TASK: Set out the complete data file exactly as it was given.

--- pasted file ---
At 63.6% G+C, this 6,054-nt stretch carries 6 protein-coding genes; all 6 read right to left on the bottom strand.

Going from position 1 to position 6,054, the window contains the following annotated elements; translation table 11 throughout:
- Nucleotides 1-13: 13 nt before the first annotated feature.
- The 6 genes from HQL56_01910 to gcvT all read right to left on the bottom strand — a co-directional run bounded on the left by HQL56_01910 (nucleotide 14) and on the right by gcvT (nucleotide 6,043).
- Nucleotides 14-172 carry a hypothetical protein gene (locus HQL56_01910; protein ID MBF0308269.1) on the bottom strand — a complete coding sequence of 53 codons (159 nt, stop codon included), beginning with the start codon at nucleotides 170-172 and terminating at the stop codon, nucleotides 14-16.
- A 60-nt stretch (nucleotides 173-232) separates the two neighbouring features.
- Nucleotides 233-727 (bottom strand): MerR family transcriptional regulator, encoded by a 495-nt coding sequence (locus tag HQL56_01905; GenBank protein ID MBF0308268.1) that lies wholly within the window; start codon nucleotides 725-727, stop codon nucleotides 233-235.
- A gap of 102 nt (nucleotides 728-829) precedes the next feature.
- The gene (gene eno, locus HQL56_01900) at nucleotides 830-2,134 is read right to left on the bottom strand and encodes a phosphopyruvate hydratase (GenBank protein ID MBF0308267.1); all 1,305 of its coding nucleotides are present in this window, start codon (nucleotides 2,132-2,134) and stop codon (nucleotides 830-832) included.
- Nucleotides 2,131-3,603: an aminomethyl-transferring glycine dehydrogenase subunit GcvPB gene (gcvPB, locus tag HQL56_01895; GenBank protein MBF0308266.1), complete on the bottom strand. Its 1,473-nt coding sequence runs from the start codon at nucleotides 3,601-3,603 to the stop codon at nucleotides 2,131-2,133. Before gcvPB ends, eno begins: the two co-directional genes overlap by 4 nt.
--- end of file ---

At 63.6% G+C, this 6,054-nt stretch carries 6 protein-coding genes; all 6 read right to left on the bottom strand.

Going from position 1 to position 6,054, the window contains the following annotated elements; translation table 11 throughout:
- Nucleotides 1-13: 13 nt before the first annotated feature.
- The 6 genes from HQL56_01910 to gcvT all read right to left on the bottom strand — a co-directional run bounded on the left by HQL56_01910 (nucleotide 14) and on the right by gcvT (nucleotide 6,043).
- Nucleotides 14-172 carry a hypothetical protein gene (locus HQL56_01910; protein ID MBF0308269.1) on the bottom strand — a complete coding sequence of 53 codons (159 nt, stop codon included), beginning with the start codon at nucleotides 170-172 and terminating at the stop codon, nucleotides 14-16.
- A 60-nt stretch (nucleotides 173-232) separates the two neighbouring features.
- Nucleotides 233-727 (bottom strand): MerR family transcriptional regulator, encoded by a 495-nt coding sequence (locus tag HQL56_01905; GenBank protein ID MBF0308268.1) that lies wholly within the window; start codon nucleotides 725-727, stop codon nucleotides 233-235.
- A gap of 102 nt (nucleotides 728-829) precedes the next feature.
- The gene (gene eno, locus HQL56_01900) at nucleotides 830-2,134 is read right to left on the bottom strand and encodes a phosphopyruvate hydratase (GenBank protein ID MBF0308267.1); all 1,305 of its coding nucleotides are present in this window, start codon (nucleotides 2,132-2,134) and stop codon (nucleotides 830-832) included.
- Nucleotides 2,131-3,603: an aminomethyl-transferring glycine dehydrogenase subunit GcvPB gene (gcvPB, locus tag HQL56_01895; GenBank protein MBF0308266.1), complete on the bottom strand. Its 1,473-nt coding sequence runs from the start codon at nucleotides 3,601-3,603 to the stop codon at nucleotides 2,131-2,133. Before gcvPB ends, eno begins: the two co-directional genes overlap by 4 nt.